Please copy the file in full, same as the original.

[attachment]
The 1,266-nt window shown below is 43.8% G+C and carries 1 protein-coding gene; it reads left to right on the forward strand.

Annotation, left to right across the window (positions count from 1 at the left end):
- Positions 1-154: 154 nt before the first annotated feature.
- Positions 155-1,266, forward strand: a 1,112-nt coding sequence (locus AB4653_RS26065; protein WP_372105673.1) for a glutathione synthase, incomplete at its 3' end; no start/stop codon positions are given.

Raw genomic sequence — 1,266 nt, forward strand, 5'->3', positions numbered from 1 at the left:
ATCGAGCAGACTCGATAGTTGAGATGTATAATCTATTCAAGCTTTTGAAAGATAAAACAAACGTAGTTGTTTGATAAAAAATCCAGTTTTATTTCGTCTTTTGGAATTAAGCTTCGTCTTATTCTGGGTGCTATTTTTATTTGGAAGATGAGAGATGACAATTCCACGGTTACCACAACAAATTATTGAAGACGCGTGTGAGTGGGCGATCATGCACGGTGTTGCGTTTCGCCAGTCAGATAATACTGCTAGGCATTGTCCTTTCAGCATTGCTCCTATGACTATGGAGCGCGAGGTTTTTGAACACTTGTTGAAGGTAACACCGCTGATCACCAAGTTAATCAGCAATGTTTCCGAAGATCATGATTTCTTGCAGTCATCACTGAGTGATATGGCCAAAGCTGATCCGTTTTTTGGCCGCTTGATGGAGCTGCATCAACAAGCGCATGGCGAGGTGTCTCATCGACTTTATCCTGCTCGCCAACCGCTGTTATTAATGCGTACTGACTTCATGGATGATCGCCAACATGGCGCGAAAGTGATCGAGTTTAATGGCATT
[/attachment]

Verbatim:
The 1,266-nt window shown below is 43.8% G+C and carries 1 protein-coding gene; it reads left to right on the forward strand.

Annotation, left to right across the window (positions count from 1 at the left end):
- Positions 1-154: 154 nt before the first annotated feature.
- Positions 155-1,266, forward strand: a 1,112-nt coding sequence (locus AB4653_RS26065; protein WP_372105673.1) for a glutathione synthase, incomplete at its 3' end; no start/stop codon positions are given.

Raw genomic sequence — 1,266 nt, forward strand, 5'->3', positions numbered from 1 at the left:
ATCGAGCAGACTCGATAGTTGAGATGTATAATCTATTCAAGCTTTTGAAAGATAAAACAAACGTAGTTGTTTGATAAAAAATCCAGTTTTATTTCGTCTTTTGGAATTAAGCTTCGTCTTATTCTGGGTGCTATTTTTATTTGGAAGATGAGAGATGACAATTCCACGGTTACCACAACAAATTATTGAAGACGCGTGTGAGTGGGCGATCATGCACGGTGTTGCGTTTCGCCAGTCAGATAATACTGCTAGGCATTGTCCTTTCAGCATTGCTCCTATGACTATGGAGCGCGAGGTTTTTGAACACTTGTTGAAGGTAACACCGCTGATCACCAAGTTAATCAGCAATGTTTCCGAAGATCATGATTTCTTGCAGTCATCACTGAGTGATATGGCCAAAGCTGATCCGTTTTTTGGCCGCTTGATGGAGCTGCATCAACAAGCGCATGGCGAGGTGTCTCATCGACTTTATCCTGCTCGCCAACCGCTGTTATTAATGCGTACTGACTTCATGGATGATCGCCAACATGGCGCGAAAGTGATCGAGTTTAATGGCATT